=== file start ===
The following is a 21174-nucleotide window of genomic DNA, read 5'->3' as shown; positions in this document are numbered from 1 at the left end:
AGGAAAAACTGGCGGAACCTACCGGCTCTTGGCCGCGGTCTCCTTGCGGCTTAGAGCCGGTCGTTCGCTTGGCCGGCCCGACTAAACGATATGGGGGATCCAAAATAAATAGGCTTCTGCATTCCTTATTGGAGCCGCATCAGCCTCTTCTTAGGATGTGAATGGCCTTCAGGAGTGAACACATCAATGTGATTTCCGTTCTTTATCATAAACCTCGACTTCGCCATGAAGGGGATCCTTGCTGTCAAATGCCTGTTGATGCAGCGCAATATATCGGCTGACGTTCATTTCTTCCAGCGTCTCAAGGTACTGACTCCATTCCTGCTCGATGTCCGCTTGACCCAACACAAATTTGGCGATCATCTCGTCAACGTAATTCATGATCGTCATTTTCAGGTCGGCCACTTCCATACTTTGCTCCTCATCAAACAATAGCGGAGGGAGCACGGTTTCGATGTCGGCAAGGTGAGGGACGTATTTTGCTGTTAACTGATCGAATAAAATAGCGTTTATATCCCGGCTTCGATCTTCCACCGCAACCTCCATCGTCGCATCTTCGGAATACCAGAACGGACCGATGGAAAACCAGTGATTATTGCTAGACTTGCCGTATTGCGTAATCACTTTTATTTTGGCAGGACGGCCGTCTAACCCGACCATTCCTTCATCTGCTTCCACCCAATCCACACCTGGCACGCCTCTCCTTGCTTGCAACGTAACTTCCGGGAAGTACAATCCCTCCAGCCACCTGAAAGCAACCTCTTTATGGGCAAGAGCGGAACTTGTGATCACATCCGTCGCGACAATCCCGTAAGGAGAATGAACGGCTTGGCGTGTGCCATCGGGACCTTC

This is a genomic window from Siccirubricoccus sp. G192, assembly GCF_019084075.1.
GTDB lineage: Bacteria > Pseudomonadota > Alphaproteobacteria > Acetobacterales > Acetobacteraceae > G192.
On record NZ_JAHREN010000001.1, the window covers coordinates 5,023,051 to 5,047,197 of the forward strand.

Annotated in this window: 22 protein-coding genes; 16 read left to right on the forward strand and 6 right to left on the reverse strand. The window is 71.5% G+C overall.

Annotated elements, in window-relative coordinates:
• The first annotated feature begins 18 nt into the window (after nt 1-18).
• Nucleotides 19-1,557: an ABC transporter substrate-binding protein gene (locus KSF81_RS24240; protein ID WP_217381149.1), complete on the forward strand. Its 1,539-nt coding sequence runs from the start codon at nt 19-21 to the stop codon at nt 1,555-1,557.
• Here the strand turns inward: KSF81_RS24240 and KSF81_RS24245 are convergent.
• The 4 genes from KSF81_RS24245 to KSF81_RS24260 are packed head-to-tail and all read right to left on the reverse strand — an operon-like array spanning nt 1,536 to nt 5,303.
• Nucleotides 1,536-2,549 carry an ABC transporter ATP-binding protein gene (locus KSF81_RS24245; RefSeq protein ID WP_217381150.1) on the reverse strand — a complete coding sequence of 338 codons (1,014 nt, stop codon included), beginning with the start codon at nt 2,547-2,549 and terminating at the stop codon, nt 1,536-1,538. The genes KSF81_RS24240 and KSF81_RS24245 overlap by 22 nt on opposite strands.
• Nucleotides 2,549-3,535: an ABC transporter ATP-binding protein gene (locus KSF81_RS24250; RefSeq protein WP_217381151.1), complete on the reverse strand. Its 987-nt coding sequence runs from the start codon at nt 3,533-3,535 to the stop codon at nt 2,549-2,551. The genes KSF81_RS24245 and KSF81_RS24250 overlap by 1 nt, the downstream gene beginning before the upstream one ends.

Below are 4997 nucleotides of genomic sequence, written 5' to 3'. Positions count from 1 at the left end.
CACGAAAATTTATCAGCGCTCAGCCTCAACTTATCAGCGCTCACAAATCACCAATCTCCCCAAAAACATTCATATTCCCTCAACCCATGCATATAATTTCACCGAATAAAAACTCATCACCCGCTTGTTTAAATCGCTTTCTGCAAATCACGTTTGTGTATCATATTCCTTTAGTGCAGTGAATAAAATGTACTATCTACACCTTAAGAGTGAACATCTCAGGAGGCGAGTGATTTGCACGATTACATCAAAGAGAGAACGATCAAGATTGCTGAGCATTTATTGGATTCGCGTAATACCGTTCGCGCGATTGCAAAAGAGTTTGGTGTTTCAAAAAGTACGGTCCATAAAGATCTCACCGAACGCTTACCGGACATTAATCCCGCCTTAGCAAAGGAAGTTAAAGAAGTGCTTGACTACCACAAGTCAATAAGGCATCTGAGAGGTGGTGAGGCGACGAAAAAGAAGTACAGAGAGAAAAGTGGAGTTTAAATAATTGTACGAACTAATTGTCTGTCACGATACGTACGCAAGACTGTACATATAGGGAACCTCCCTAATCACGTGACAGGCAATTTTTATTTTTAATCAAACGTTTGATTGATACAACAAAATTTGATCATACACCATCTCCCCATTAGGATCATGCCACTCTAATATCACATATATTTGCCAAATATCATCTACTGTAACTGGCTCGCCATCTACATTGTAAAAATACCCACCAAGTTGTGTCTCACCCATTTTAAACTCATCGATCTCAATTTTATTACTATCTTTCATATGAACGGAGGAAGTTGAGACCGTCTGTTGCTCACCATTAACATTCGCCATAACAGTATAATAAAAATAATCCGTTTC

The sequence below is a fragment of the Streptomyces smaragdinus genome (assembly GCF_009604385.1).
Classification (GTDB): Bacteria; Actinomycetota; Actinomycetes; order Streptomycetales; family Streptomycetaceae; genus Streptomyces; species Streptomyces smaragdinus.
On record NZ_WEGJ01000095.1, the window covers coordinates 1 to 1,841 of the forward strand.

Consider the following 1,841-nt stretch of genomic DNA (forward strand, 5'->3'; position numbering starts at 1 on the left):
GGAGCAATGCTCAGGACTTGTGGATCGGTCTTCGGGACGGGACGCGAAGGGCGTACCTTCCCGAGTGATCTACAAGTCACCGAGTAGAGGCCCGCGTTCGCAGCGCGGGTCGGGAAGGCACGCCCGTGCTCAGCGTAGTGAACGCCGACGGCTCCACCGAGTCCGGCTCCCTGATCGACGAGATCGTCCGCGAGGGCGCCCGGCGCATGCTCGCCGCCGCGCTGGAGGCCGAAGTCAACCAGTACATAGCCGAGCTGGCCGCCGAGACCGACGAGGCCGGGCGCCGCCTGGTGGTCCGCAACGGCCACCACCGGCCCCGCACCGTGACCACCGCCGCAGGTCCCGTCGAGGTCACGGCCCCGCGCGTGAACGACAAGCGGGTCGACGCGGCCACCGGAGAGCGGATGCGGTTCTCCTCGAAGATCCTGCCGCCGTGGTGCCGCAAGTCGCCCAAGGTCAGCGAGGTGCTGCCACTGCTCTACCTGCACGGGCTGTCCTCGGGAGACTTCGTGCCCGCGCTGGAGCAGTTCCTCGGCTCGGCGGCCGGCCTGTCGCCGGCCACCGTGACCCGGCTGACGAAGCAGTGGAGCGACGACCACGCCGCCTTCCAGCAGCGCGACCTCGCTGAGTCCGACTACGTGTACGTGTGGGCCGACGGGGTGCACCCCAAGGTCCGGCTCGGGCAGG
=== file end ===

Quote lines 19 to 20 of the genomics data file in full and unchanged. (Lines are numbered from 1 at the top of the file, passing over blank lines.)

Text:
Consider the following 1,841-nt stretch of genomic DNA (forward strand, 5'->3'; position numbering starts at 1 on the left):
GGAGCAATGCTCAGGACTTGTGGATCGGTCTTCGGGACGGGACGCGAAGGGCGTACCTTCCCGAGTGATCTACAAGTCACCGAGTAGAGGCCCGCGTTCGCAGCGCGGGTCGGGAAGGCACGCCCGTGCTCAGCGTAGTGAACGCCGACGGCTCCACCGAGTCCGGCTCCCTGATCGACGAGATCGTCCGCGAGGGCGCCCGGCGCATGCTCGCCGCCGCGCTGGAGGCCGAAGTCAACCAGTACATAGCCGAGCTGGCCGCCGAGACCGACGAGGCCGGGCGCCGCCTGGTGGTCCGCAACGGCCACCACCGGCCCCGCACCGTGACCACCGCCGCAGGTCCCGTCGAGGTCACGGCCCCGCGCGTGAACGACAAGCGGGTCGACGCGGCCACCGGAGAGCGGATGCGGTTCTCCTCGAAGATCCTGCCGCCGTGGTGCCGCAAGTCGCCCAAGGTCAGCGAGGTGCTGCCACTGCTCTACCTGCACGGGCTGTCCTCGGGAGACTTCGTGCCCGCGCTGGAGCAGTTCCTCGGCTCGGCGGCCGGCCTGTCGCCGGCCACCGTGACCCGGCTGACGAAGCAGTGGAGCGACGACCACGCCGCCTTCCAGCAGCGCGACCTCGCTGAGTCCGACTACGTGTACGTGTGGGCCGACGGGGTGCACCCCAAGGTCCGGCTCGGGCAGG